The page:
Getting involved in a car accident may cause considerable damage to the parties involved. These damages or injuries to the persons or personal property must be adequately included in the claim and can be classified as economic and non-economic. To properly assess the damages to be claimed, it is crucial to know how these damages or injuries are classified, their definition, and how they are calculated. Generally, there are two types of damages: economic and non-economic, and they can be classified as follows.
What Are Economic Damages?
Economic damages can be easily verified by reviewing supporting documents showing exactly how much damage or monetary costs are incurred by the claimant due to the injuries or damages caused or exacerbated by the car accident.
Some of the economic damages may include:
- Medical Expenses
These are costs incurred by a person for medical-related services or medication for any ailment, illness, or injury caused or exacerbated by the car accident.
- Loss of Use of Property
This damage applies when the regular use of a property has been disrupted due to the accident. A typical example of this claim is when an owner is deprived of using their car because of the accident.
- Cost of Repair or Replacement
This type of damage pertains to the cost of repairing or replacing a vehicle damaged by a car accident. This claim also applies to property damage other than the vehicle damaged by the car accident, and such damaged property may include items inside the vehicle when the accident occurred.
- Loss of Wages or Business Opportunity
This claim referred to the loss of wages when a person involved in a car accident had to miss work due to the injuries they sustained from the car accident. This claim applies to all workers, such as traditional employees, self-employed workers, independent contractors, or even sole proprietors. Claiming this damage entails having to prove the actual wages or income lost. Generally, traditional employees and contractors can present their pay stubs or 1099 forms as proof of income. In comparison, sole proprietors can submit bank statements, profits and loss documents, or other financial documents showing lost earnings or business opportunities for missing work due to the injuries sustained from the accident.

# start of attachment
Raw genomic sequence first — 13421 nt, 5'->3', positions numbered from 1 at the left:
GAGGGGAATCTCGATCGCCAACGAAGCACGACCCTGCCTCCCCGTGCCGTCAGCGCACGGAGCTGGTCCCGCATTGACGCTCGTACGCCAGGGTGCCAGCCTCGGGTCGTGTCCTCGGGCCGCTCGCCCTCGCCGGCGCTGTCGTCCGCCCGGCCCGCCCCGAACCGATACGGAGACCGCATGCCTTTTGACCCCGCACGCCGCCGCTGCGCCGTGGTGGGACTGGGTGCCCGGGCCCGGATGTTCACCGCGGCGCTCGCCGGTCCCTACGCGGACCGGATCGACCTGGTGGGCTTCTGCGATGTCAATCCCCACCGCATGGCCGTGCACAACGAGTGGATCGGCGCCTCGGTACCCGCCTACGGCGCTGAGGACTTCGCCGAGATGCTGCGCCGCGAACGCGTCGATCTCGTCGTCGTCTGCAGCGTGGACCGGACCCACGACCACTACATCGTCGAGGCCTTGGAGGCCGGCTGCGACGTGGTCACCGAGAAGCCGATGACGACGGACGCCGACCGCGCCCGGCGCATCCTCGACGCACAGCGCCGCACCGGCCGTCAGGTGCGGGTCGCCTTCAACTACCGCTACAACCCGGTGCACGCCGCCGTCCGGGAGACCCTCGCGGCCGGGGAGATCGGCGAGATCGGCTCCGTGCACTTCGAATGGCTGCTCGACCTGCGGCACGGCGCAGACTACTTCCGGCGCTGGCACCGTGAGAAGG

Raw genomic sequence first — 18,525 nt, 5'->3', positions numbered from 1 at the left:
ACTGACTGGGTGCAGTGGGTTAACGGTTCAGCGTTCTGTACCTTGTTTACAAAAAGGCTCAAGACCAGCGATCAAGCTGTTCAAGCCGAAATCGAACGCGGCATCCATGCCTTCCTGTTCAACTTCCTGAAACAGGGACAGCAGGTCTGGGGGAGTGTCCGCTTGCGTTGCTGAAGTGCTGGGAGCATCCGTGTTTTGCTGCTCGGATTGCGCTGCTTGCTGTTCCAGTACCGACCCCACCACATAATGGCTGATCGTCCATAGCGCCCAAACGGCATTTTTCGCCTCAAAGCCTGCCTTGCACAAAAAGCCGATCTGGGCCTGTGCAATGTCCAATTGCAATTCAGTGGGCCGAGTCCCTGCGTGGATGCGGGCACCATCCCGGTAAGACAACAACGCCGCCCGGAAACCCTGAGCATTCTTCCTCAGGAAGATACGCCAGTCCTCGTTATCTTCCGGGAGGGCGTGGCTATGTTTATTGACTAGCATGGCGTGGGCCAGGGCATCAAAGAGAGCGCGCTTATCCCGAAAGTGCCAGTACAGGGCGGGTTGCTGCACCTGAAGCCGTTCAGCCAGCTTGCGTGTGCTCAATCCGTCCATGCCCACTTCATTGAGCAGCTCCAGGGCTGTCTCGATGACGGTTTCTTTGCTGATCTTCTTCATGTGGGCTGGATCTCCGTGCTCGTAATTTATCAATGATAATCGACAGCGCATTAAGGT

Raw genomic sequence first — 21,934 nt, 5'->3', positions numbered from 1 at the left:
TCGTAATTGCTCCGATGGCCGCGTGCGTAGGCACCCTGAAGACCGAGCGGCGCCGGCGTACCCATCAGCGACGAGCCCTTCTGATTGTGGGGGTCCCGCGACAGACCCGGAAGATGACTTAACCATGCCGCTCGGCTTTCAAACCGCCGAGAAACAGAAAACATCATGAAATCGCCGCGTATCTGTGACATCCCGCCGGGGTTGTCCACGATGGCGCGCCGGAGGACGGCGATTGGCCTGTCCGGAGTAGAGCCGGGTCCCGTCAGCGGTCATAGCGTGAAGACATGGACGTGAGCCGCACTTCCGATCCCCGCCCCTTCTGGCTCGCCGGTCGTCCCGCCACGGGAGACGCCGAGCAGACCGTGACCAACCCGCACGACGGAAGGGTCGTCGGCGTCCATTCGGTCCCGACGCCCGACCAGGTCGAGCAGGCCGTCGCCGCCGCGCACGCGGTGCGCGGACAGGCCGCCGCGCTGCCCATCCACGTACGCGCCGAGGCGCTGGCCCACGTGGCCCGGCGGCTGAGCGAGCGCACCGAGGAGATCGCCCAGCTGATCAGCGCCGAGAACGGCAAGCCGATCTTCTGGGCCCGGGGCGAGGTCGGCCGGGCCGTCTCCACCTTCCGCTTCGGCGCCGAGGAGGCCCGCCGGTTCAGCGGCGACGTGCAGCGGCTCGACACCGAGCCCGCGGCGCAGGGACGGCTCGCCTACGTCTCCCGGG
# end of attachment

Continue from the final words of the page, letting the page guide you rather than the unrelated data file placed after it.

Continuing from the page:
What Are Non-Economic Damages?
Non-economic damages are those that generally center on the emotional, psychological trauma or loss of consortium that is caused by accident. Unlike economic damages, non-economic damages may be challenging to prove since no direct monetary amount is tied to calculating someone’s emotional and mental trauma. Nonetheless, these injuries are accurate and are qualified to be filed for the claim.
Some of the non-economic damages may include the following:
- Pain and Suffering
This claim generally applies to physical, emotional, or mental pain and suffering incurred by a person because of a car accident. This type of injury involves the victim experiencing ongoing pain caused by the car accident.
Some examples of pain and suffering damage may include the following:
- Emotional Trauma
- Mental anguish
- Physical pain and discomfort
- Loss of Consortium
Loss of consortium would be the deprivation of a family relationship benefits due to the injuries caused by the car accident. This claim is meant to compensate the spouse or domestic partner of the person injured in the car accident. Thus, this type of claim is typically filed by the spouse or domestic partner of the car accident victim.
Some of the injuries under the loss of consortium include:
- Marital issues stemming from the effects of the car accident
- Loss of companionship due to the death of a person involved in a car accident
- Sexual limitations due to the injuries sustained by an individual caused by the car accident
- Infertility suffered by the injured individual due to the car accident
- Inability to participate in activities that used to be enjoyed by the couple
This type of claim is generally hard to quantify since the injuries refer to experiences instead of being tied to a specific monetary value. Note that the damages listed above are not comprehensive and are subject to specific rules by your state or jurisdiction. Any damages or injuries you may have incurred from a car accident not listed above may be classified as valid damages. Therefore, it is best to contact a personal injury lawyer in your state to discuss all the injuries and damages you and your property may have incurred and how they are classified as damages.